The Ahmadiyya movement was founded in 1889 as a sect of Islam by Hadhrat Mirza Ghulam Ahmad, may peace be upon him, of Qadian, India. Hadhrat Mirza Ghulam Ahmad, may peace be upon him, claimed to be the 'Mujaddid' (reformer) of the fourteenth century of Islam and the Promised Messiah and the Imam Mahdi whose advent had been foretold in the Hadith of the Holy Prophet Muhammad, may peace and blessings of Allah be upon him.
Ahmadis generally follow the Hanafi school of Islamic law. As far as the fundamental beliefs or acts of worship are concerned, Ahmadi Muslims have neither taken anything out nor added anything new to the religion of Islam. Ahmadi Muslims make their declaration of faith by reciting the same Kalima which was recited by the Holy Prophet Muhammad, may peace and blessings of Allah be upon him, himself; they say their Prayers and Fast in the same manner as the Holy Prophet Muhammad, may peace and blessings of Allah be upon him, did, and their Qiblah, their Ka’aba, their Adhan and their Qur’an are all exactly the same as Sunni Muslims.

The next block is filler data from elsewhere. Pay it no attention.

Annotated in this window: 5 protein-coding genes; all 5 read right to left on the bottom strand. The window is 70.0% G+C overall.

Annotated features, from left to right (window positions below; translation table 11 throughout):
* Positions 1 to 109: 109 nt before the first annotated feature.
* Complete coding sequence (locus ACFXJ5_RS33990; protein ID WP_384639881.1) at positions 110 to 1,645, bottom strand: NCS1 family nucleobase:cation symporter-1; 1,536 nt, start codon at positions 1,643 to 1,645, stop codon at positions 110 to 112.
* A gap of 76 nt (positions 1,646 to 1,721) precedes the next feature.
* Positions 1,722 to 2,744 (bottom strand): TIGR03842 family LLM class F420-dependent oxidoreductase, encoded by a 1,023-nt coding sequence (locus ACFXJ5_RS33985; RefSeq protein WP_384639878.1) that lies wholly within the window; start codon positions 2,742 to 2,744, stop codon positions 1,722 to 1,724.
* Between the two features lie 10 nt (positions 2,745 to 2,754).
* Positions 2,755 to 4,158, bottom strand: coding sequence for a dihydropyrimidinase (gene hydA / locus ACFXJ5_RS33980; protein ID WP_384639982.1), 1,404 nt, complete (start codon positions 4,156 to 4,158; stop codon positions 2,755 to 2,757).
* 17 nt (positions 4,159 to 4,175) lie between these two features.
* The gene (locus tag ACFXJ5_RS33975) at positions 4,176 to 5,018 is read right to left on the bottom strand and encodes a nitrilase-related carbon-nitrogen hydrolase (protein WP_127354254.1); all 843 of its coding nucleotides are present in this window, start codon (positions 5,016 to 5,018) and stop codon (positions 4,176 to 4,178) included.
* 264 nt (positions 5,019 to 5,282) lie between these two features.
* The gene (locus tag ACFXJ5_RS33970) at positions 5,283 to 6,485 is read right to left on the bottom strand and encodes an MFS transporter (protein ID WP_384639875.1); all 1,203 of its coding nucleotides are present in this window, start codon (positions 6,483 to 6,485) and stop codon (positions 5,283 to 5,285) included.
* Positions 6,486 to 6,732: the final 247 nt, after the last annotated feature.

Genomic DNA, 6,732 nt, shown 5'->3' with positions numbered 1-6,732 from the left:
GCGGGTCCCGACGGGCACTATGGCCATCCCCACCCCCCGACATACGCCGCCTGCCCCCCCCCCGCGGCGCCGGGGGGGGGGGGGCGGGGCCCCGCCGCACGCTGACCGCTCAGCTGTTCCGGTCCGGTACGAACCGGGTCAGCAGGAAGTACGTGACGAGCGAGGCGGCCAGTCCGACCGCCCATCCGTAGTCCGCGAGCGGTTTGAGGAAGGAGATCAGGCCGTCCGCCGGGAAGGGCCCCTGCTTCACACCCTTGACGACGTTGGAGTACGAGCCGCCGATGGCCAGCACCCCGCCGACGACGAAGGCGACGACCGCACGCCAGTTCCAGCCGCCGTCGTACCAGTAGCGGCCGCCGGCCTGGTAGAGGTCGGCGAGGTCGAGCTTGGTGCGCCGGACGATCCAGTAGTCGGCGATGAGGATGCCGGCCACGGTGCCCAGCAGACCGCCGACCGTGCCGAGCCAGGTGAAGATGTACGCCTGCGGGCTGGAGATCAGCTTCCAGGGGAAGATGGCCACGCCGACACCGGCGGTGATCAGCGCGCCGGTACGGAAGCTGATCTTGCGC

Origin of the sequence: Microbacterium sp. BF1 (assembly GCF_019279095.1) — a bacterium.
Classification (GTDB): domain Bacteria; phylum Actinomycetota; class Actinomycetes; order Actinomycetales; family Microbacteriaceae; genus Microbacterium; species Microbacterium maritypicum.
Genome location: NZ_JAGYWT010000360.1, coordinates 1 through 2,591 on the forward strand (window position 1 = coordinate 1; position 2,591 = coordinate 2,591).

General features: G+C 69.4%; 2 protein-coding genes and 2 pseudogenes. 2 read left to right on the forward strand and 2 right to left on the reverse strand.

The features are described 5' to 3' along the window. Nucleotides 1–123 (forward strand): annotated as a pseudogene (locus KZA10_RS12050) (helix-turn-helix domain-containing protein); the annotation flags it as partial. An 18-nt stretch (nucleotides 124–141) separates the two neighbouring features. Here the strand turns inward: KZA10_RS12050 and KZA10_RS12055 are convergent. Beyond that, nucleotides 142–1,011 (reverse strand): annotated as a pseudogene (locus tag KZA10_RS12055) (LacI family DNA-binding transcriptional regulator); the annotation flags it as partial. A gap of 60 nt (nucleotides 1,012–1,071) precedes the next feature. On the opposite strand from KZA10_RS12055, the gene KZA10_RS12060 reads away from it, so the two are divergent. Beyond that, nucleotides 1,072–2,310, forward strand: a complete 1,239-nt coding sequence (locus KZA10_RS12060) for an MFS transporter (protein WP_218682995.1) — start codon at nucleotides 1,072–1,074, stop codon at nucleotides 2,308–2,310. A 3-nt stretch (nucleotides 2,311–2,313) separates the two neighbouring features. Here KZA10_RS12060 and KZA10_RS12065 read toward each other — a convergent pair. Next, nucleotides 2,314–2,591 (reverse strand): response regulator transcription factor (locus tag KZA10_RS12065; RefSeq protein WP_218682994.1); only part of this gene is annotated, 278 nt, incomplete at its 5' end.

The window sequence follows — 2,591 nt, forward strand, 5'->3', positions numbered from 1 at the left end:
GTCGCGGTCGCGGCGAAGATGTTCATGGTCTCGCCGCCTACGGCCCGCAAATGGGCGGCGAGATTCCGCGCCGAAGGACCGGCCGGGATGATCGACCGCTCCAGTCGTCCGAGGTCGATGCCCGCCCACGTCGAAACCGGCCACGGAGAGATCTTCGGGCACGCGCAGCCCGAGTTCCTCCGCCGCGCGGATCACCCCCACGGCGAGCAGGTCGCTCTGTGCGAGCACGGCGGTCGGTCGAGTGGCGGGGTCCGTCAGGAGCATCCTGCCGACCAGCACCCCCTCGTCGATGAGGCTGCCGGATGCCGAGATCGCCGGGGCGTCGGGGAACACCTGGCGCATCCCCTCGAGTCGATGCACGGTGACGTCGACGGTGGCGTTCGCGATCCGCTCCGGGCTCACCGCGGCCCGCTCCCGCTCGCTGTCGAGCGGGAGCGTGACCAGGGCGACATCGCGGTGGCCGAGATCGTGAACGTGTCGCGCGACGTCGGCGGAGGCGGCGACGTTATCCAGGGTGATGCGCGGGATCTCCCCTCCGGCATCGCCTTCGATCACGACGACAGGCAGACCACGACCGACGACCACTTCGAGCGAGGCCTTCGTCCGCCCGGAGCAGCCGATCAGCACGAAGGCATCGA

There are basically three beliefs held by Ahmadi Muslims which separate them from the mainstream of Islam. These three beliefs concern:
- The finality of Muhammad’s may peace and blessings of Allah be upon him Prophethood
- Jesus may peace be upon him Christ’s ascension to heaven
- The identity of the Promised Messiah may peace be upon him
These are three areas of contention between Ahmadis and other Muslims, which will be explained in this section.